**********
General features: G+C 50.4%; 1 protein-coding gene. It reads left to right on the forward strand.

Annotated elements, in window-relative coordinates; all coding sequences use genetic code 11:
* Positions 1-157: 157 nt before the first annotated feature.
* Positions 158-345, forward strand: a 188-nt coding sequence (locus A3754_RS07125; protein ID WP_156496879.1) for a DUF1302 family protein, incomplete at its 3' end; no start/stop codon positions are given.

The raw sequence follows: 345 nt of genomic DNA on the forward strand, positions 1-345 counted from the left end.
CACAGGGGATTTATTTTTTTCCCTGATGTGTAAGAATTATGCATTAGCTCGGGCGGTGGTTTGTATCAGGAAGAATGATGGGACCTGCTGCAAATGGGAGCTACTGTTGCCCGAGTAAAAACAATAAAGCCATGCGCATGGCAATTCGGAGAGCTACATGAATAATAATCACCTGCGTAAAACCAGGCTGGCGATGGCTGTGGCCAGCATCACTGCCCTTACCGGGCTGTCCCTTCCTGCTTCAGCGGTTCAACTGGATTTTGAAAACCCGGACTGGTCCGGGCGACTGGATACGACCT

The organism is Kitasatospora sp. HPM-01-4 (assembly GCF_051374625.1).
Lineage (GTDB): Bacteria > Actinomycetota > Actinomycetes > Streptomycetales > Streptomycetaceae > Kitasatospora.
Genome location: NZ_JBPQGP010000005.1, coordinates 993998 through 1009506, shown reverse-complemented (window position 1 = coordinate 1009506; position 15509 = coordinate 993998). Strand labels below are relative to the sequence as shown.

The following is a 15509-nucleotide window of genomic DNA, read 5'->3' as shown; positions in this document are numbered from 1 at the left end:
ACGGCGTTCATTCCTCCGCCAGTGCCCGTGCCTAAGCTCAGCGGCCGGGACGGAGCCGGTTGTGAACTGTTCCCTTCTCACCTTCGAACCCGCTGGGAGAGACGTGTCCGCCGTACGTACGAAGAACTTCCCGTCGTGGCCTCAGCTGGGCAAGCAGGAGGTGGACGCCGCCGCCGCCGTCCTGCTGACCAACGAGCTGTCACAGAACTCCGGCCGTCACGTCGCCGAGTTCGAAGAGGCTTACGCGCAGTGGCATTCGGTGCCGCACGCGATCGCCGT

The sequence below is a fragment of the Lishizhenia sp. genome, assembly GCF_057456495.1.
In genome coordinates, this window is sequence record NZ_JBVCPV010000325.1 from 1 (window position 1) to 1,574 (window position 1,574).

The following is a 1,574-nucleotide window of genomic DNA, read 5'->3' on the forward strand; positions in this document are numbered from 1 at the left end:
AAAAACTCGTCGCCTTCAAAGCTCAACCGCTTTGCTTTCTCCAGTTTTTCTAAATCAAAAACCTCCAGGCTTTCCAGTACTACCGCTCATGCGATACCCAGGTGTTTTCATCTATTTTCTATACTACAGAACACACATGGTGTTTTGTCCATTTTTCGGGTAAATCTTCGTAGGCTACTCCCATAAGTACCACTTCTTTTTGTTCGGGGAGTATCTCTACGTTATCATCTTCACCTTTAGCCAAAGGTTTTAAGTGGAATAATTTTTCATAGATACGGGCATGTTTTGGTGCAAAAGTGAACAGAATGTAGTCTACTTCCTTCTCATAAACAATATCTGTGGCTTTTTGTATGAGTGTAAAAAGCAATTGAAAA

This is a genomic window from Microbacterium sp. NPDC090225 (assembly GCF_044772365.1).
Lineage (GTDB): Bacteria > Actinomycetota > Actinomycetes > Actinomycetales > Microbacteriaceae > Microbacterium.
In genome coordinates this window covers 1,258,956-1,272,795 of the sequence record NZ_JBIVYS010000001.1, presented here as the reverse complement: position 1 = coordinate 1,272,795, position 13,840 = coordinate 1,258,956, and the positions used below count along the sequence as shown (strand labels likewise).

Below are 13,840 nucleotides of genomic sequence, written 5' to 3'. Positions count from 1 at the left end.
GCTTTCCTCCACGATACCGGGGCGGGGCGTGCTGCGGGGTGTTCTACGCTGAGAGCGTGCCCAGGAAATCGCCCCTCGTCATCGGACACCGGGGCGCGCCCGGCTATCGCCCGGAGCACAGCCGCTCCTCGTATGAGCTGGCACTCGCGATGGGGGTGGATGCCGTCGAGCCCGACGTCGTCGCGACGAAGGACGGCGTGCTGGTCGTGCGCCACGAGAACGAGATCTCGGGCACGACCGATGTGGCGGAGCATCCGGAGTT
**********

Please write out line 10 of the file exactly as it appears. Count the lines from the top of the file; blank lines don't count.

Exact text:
The following is a 15509-nucleotide window of genomic DNA, read 5'->3' as shown; positions in this document are numbered from 1 at the left end: